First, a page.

“More than 45 countries – including India, Pakistan, Haiti, Yemen, and Afghanistan – will still have “moderate” to “alarming” hunger scores in the year 2030, far short of the UNSDG to end hunger by that year,” said the report.

“India is slated to become the world’s most populous nation in the next six years, and it’s crucial that it meets this milestone with a record of ensuring that the expected 1.4 billion Indians have enough nutritious food to lead healthy and successful lives,” said PK Joshi, IFPRI Director for South Asia. “India is making tremendous progress—but it has significant challenges ahead,” he added.

The Global Hunger Index is a multidimensional statistical tool used to describe the state of countries’ hunger situation. It takes into consideration indicators like undernourishment, child wasting, child stunting, and child mortality.

India is home to 194.6 million undernourished people, the highest in the world, according to the annual report by the Food and Agriculture Organization (FAO) of the United Nations. This translates into over 15 per cent of India’s population, exceeding China in both absolute numbers and proportion of malnourished people in the country's population.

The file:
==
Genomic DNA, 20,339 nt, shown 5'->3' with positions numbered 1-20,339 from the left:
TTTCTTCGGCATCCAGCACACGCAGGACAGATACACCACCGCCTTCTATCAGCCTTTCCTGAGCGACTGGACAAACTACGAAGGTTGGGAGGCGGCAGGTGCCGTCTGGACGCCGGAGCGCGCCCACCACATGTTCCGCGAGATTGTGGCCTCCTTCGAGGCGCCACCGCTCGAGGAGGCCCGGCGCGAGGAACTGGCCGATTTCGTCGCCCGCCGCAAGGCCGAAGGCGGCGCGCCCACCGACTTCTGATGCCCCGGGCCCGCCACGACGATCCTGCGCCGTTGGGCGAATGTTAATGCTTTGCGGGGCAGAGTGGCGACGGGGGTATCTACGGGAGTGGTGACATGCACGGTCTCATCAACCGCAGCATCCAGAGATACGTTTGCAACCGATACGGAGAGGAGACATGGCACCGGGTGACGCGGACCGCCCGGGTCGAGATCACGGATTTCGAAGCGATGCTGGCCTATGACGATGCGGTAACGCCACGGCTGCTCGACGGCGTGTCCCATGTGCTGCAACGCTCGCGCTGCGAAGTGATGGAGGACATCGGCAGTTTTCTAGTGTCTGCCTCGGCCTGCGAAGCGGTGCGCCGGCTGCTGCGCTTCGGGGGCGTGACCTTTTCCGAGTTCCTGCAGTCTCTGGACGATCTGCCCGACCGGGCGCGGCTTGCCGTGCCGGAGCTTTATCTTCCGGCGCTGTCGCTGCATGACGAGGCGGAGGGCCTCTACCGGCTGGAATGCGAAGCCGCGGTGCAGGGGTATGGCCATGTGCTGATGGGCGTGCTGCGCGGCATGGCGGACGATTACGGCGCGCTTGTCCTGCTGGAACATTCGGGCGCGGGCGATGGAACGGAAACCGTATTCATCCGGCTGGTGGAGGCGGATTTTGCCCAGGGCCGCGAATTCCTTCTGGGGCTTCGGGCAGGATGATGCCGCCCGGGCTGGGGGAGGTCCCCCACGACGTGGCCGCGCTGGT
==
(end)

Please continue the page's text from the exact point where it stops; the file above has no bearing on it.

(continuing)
“Higher economic growth has not been fully translated into higher food consumption, let alone better diets overall, suggesting that the poor and hungry may have failed to benefit much from overall growth,” says the report The State of Food Insecurity in the World.

The report suggests that this is a result of growth not being inclusive. “Rural people make up a high percentage of the hungry and malnourished in developing countries, and efforts to promote growth in agriculture and the rural sector can be an important component of a strategy for promoting inclusive growth.”